Alumnus Profile: Gatjeak Gew’s Incredible Journey Fleeing a Sudanese Civil War to Starting Medical School

By Josie Parker

Crown College alumnus, Gatjeak Gew, fled South Sudan during the Sudanese Civil War as a child and now he is studying to be a Medical Doctor (M.D.) at Georgetown University. Though the journey was not easy, Gew explains how faith, hard work, and passion helped him find his way.

Gew was seven years old when Sudanese Civil War struck South Sudan and his family made the decision to flee the country. Gew remembers escaping the country with his mom and three siblings. The family stayed in a refugee camp in a region of Kenya for months with other South Sudanese families who also fled the turmoil. They waited there to receive their immigrant visas.

One night as the family sat quietly in their camp, a local rebel group attacked the refugees. Confused, shocked, and terribly afraid, the family ran for their lives. Gew remembers seeing people die in front of his eyes. Trying to escape the gruesome rebels, the family ran until they safely reached a nearby United Nations aid station about a half mile away.

Gripping tight to his family, Gew was shocked by what he had seen. He could not understand why someone would attack or kill innocent people. He remembers feeling grateful for his family’s safety.

Gew will never forget what happened that night. He credits God for saving his and his family’s lives.  

After months of waiting, they finally received their immigrant visas. Gew’s family settled in the Midwest, a common area for many South Sudanese refugees. From age seven to fourteen, Gew lived in Omaha, Nebraska. When he turned 15, his family moved to Minnesota.

The Midwest soon became home for Gew. His family found decent-paying jobs and lived close to many other Sudanese families. Gew and his family were grateful and happy, but that did not mean living in the U.S. was always easy.

Moving to the U.S., Gew remembers experiencing the significant differences in American culture and his native culture, called Nuer.

“There were certainly difficulties growing up,” says Gew. “Reconciling the disparities between American culture and Nuer culture was difficult for me. I was suddenly immersed in a new world and still hadn’t fully understood the place I came from. Nuer culture has a community mindset–no one is ever left to his or her own devices in times of need. If someone needs support emotionally, financially or in any other way, those in the community come together and do what they can.”

Sometimes Gew felt far away from home living in the U.S., but he found comfort in his forever home with Christ.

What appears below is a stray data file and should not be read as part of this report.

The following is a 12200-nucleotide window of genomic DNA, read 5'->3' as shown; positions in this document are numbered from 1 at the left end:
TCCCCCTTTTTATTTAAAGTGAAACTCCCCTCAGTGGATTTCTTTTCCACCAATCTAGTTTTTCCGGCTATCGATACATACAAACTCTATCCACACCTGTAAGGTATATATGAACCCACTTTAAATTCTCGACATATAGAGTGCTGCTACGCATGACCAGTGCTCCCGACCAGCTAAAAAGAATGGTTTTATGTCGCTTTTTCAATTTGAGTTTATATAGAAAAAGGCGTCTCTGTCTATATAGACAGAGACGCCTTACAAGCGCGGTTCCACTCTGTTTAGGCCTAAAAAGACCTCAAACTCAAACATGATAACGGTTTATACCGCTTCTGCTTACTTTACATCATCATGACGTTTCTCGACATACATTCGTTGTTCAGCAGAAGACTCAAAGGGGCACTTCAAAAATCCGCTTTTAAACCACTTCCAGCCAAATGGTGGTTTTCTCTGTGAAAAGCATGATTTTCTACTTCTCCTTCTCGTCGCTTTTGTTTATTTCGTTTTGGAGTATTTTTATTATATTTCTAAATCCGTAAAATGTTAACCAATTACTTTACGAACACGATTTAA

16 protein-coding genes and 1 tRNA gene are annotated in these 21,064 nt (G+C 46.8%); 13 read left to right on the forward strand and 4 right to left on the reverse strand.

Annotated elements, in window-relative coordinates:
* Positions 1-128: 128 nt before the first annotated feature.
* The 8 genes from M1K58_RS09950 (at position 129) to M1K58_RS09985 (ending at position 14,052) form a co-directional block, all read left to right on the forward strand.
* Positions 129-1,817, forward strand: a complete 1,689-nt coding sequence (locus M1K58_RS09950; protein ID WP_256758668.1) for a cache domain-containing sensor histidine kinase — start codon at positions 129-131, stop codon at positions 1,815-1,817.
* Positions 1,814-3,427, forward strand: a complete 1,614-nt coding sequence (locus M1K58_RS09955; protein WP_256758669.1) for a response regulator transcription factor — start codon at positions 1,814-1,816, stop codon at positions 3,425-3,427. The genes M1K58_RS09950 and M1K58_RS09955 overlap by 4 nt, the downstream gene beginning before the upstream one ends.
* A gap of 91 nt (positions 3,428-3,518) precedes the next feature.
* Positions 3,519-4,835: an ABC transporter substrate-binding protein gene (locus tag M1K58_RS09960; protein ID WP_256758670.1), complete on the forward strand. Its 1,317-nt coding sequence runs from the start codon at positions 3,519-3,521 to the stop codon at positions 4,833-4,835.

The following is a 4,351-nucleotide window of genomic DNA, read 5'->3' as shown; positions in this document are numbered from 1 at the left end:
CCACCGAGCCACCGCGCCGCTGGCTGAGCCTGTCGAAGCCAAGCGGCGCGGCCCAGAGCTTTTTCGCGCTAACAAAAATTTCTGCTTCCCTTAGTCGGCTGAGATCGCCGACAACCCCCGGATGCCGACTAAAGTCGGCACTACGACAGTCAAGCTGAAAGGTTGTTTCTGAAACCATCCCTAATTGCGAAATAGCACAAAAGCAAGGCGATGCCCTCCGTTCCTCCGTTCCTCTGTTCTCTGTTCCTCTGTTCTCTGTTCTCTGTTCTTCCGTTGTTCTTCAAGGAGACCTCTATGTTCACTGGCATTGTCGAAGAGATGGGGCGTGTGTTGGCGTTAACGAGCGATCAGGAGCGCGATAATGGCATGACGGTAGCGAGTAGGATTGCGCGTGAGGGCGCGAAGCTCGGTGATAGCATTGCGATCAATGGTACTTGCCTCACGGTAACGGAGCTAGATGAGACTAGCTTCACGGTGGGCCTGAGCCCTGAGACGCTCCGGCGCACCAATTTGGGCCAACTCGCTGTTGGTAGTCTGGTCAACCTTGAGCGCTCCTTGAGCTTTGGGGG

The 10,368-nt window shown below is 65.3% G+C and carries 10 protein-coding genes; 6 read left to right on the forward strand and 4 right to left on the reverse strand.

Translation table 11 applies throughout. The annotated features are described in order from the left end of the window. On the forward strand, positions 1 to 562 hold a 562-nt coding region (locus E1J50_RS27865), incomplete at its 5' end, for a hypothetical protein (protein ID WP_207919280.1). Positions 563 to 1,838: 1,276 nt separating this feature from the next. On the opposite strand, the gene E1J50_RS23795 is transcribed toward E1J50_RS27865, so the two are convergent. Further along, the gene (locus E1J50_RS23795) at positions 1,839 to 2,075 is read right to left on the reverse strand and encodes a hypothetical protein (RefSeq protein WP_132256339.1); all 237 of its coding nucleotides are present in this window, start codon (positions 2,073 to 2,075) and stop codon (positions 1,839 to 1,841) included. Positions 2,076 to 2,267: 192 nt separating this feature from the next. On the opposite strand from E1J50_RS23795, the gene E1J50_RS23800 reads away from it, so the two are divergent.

“I knew my place in God’s Kingdom despite not always feeling I knew where I belonged in this world,” Gew says.

As Gew grew up, he began developing specific interests in school. He loved his life science classes more than any other subject. He became passionate about helping others. He knew that whatever he did with his life, he wanted to utilize the skills and talents he believed God gifted him. He began reflecting on his time in South Sudan and knew he could make a difference.

Eventually, he decided to pursue medicine and missions as he progressed in his schooling.

When Gew applied for college, he had a desire to study missions–particularly medical missions. He wanted to find a school where he could grow and learn, both academically and spiritually.

He stumbled upon Crown College and felt the school would allow him to develop a solid foundation before serving in the medical and missions field. He applied and attended Crown in the fall with a major in Biology.

Gew grew at Crown in ways he did not think possible. He made supportive relationships with students, staff, and faculty. He remembers his faith being challenged and developed in his classes. He thanks his professors for preparing him academically, and allowing him to believe in his own abilities.

After graduating in 2010, Gew obtained a laboratory job at HonorHealth Medical Center in Phoenix, Arizona. While he aspired to apply for medical school, his family faced financial issues. After four years of working, Gew decided to begin his application process for Georgetown University.

Applying for medical school proved tedious.

Gew explained how Dr. Don Hardy, Professor of Biology at Crown, assisted him through the year-long process of applying for Georgetown. Dr. Hardy wrote Gew letters of recommendation and continually encouraged him.

After applying for medical school, Gew faced waves of doubt. It had been years since he graduated from Crown. He began to doubt his own abilities and felt frustrated and impatient when everything did not go according to his plan.

“I often felt I needed to know exactly where my life was headed and how I would get there,” says Gew. “It was difficult at times to stay patient and know that God will work things out exactly how they should be.”

Finally, in 2017, Gew received his acceptance into Georgetown University to continue his pursuit as a Medical Doctor (M.D.).

However, Gew has not forgotten his passion for missions. After graduating, he hopes to revisit his home country to work as a medical missionary.

“South Sudan is a young country and severely lacks certain basic necessities–quality healthcare is one of them,” says Gew. “I am still years out from being an independently practicing physician, but it is in this area I would like to utilize my education and training to do God’s work in my home country.”

Whenever Gew thinks of his childhood–in South Sudan, the night his camp was attacked, immigrating to the U.S., attending Crown College, getting accepted into Georgetown–he is convinced everything happened according to God’s plan and timing.

“Where I am today is a testament of God’s grace and the incredible richness of His blessings,” he says.

Though the journey was not easy, he is grateful he has a God that was with him every step of the way.